Campaigners have called on a North council to “urgently” heed the latest national planning guidance on wind farms, and exercise its obligation to “conserve our historic and unique environment”
Campaigners have called on a North council to “urgently” heed the latest national planning guidance on wind farms, and exercise its obligation to “conserve our historic and unique environment.”
The Northumberland and Newcastle Society, which campaigns to protect the region’s environment, has issued the plea to Northumberland County Council amid alarm at the damage it says is being done to the county’s cherished landscape by rising numbers of turbines.
The group has called on the authority to urgently act on the latest national planning guidance, which says local authorities should set out where turbines might be sited so as not to harm residential amenity or the county’s heritage.
The council last night said it will be heeding the guidance, and working with the society and others “in developing policies which support the delivery of renewable energy in a way which is compatible with the county’s communities and its most valued landscapes.”
The society said: “The coast is now dominated by the Middlemoor/Wandylaw turbine complex, inland from Dunstanburgh, 15 giant turbines at Lynemouth and three more at Blyth. Another 13 massive industrial turbines have been consented just inland from Druridge Bay near Widdrington, with eight more waiting to be built at Blyth and Lynemouth. In the light of the damage that has already been done, the society urgently wishes to draw attention to the Belford Burn application for nine 100m turbines high on the escarpment above Belford.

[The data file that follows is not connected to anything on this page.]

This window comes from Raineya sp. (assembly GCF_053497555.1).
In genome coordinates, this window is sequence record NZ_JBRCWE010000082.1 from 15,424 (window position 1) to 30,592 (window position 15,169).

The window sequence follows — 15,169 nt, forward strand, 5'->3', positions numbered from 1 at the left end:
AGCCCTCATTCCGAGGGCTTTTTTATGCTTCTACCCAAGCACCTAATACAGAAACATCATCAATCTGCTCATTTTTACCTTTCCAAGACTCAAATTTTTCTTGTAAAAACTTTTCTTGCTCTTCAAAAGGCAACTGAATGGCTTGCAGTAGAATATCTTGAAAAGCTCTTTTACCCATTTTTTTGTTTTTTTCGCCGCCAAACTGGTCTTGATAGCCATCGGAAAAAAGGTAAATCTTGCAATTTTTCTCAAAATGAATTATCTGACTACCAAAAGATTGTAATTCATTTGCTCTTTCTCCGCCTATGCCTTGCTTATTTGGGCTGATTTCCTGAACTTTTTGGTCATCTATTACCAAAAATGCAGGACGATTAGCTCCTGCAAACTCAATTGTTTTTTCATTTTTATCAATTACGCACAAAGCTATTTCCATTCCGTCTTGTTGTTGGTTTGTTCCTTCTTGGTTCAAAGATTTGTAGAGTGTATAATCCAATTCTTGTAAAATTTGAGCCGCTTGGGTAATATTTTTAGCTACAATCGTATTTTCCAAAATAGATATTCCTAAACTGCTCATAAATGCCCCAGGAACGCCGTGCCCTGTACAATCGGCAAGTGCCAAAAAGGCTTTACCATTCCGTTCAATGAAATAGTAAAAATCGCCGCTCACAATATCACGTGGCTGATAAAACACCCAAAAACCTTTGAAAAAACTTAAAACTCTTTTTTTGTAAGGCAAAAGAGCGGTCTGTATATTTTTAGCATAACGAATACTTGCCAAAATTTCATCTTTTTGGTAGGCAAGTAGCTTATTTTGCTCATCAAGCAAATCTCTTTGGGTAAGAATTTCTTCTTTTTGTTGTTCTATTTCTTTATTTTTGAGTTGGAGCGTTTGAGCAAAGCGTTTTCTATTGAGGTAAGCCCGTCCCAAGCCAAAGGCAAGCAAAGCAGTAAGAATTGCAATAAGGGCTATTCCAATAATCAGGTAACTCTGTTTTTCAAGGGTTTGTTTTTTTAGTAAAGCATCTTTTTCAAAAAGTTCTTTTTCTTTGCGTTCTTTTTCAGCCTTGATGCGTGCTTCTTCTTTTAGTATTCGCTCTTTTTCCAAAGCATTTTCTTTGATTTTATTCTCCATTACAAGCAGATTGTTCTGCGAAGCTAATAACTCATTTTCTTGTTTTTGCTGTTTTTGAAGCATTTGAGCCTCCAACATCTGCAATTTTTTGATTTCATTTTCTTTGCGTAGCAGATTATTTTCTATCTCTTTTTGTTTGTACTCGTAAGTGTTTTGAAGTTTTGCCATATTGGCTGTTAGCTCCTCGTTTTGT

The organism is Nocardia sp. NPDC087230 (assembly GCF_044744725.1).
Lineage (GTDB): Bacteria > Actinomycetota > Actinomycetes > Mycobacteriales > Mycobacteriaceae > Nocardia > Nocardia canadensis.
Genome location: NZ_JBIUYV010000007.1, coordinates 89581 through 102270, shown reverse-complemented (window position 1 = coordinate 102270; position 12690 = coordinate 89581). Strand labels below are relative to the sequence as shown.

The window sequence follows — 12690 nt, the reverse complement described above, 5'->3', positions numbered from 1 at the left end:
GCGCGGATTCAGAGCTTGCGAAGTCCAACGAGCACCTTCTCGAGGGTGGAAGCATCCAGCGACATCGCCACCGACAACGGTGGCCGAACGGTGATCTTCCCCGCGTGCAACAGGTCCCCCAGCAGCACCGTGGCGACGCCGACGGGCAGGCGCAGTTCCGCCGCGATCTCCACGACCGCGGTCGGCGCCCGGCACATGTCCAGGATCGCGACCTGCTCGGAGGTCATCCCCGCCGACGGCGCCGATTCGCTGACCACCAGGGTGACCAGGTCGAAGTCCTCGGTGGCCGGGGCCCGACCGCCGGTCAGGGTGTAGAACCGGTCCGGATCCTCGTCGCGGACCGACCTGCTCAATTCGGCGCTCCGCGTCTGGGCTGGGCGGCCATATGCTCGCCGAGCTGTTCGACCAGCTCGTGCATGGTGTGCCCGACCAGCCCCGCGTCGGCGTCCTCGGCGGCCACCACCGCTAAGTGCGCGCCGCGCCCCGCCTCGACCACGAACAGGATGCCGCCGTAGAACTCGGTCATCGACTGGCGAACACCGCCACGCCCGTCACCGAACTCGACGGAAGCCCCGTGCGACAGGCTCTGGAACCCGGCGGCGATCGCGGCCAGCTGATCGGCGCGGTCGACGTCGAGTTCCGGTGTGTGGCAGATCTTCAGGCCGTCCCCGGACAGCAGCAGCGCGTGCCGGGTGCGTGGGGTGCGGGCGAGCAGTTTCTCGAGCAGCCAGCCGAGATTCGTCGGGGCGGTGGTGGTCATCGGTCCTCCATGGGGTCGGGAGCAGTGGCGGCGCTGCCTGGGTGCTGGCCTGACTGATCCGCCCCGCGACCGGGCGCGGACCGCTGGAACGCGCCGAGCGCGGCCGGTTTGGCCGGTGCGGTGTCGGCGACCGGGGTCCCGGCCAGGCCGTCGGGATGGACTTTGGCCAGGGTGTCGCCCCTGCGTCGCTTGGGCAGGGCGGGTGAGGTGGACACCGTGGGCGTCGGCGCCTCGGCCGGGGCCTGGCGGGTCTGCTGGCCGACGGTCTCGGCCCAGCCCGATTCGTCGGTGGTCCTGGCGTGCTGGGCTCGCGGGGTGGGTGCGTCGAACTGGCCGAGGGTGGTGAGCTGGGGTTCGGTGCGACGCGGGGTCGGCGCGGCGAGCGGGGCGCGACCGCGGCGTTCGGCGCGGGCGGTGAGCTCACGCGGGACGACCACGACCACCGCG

“This proposal brings the turbine blight of Northumberland’s coastal landscape closer to Bamburgh and Holy Island and risks further damage to North Northumberland’s vital tourist industry.
“Had robust planning policy been in place this scheme would never have reached the stage of an application for planning permission.
“We call on Northumberland County Council to exercise their obligation to conserve our historic and unique environment and urgently explore the possibilities raised by this guidance.” A council spokeswoman said: “We will be using the recent Government guidance to inform the preparation of the local development plan.
“We will continue to work with the Northumberland and Newcastle Society and other stakeholders in developing policies which support the delivery of renewable energy in a way which is compatible with the county’s communities and its most valued landscapes.”
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